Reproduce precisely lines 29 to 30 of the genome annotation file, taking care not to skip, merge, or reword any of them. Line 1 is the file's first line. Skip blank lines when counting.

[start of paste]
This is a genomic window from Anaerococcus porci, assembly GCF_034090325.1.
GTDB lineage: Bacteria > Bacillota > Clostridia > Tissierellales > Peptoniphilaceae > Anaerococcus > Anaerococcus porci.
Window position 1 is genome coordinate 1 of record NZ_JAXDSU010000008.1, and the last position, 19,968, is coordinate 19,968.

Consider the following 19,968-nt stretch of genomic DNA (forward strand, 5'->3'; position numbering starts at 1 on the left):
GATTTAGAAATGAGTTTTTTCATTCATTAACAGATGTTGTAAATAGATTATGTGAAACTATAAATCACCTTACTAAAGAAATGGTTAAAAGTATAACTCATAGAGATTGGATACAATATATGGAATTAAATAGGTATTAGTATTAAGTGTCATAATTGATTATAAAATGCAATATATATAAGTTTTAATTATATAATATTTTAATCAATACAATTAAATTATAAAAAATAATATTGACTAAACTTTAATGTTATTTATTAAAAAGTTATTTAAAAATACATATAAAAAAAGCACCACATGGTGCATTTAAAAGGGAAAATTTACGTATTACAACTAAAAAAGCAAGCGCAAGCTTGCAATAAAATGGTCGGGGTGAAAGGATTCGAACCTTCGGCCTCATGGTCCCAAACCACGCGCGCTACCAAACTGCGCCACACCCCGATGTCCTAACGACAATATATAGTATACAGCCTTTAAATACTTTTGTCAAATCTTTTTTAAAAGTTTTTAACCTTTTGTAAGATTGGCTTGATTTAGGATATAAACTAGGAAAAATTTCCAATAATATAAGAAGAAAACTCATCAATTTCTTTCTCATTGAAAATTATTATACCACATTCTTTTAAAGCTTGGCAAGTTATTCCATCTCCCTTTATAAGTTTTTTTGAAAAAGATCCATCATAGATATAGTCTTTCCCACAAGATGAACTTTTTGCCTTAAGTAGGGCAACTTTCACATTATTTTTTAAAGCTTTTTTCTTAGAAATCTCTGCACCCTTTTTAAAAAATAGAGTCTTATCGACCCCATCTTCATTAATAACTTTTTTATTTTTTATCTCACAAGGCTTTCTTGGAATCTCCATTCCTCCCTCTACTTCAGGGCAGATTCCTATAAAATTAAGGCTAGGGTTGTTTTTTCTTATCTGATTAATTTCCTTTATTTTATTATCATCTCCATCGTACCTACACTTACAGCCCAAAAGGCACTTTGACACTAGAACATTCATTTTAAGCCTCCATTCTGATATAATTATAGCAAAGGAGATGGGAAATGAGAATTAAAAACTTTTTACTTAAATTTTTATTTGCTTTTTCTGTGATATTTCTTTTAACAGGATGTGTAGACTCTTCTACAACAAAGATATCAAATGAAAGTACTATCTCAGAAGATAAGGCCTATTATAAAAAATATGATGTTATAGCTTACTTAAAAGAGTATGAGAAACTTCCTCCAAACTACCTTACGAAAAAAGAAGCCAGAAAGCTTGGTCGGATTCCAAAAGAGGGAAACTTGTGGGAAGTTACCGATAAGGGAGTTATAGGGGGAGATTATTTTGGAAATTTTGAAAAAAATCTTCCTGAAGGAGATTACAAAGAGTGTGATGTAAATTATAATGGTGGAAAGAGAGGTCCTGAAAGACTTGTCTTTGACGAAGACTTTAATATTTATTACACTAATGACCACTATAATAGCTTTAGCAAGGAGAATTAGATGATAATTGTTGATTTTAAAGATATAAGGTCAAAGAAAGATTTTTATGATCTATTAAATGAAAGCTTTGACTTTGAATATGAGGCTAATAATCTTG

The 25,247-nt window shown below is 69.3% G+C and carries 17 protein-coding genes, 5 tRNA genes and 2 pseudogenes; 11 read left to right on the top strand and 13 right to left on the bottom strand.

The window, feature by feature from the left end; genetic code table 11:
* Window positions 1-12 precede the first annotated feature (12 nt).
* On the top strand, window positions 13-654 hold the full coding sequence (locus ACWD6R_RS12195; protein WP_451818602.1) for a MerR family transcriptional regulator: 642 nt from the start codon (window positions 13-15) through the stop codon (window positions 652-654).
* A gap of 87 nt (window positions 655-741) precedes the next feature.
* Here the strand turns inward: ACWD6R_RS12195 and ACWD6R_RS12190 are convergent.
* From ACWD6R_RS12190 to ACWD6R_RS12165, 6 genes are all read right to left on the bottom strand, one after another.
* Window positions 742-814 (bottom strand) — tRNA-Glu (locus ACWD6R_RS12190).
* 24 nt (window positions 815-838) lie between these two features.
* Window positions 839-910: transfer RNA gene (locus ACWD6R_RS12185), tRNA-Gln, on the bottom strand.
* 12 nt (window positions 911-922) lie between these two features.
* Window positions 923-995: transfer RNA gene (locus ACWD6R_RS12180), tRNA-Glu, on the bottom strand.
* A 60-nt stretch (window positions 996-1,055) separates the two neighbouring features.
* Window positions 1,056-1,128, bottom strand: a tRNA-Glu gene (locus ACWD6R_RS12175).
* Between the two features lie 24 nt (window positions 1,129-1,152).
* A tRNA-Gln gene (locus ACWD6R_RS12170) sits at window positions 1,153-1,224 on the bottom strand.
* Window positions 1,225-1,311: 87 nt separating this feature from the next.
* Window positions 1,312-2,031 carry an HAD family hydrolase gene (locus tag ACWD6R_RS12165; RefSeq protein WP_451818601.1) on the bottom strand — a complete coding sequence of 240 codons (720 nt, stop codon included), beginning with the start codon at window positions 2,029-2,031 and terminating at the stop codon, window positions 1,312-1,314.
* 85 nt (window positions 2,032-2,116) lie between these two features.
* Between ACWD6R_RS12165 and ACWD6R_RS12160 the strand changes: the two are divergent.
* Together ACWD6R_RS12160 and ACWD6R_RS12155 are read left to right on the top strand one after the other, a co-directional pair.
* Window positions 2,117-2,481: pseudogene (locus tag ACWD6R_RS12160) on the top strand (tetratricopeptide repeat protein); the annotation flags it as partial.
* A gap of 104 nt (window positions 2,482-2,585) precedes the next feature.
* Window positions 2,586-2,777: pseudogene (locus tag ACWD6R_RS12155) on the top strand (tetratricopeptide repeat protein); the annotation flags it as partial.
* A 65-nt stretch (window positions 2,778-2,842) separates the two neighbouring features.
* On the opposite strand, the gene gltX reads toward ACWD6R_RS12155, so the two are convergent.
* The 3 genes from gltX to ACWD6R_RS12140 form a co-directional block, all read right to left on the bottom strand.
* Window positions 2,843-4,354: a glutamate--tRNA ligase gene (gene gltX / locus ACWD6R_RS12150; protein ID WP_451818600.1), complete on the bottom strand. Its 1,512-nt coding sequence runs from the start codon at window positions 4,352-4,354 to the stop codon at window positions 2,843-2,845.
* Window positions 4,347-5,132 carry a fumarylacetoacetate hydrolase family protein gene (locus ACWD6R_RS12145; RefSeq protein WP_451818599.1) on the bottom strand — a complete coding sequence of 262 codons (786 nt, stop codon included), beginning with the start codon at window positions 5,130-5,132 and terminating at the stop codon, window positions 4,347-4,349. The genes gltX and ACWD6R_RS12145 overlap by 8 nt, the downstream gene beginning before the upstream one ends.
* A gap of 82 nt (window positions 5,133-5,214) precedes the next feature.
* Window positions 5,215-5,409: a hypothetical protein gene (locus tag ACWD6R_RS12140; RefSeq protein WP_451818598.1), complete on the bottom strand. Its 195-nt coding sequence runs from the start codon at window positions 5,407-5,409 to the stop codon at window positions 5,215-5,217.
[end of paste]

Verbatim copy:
* Window positions 2,586-2,777: pseudogene (locus tag ACWD6R_RS12155) on the top strand (tetratricopeptide repeat protein); the annotation flags it as partial.
* A 65-nt stretch (window positions 2,778-2,842) separates the two neighbouring features.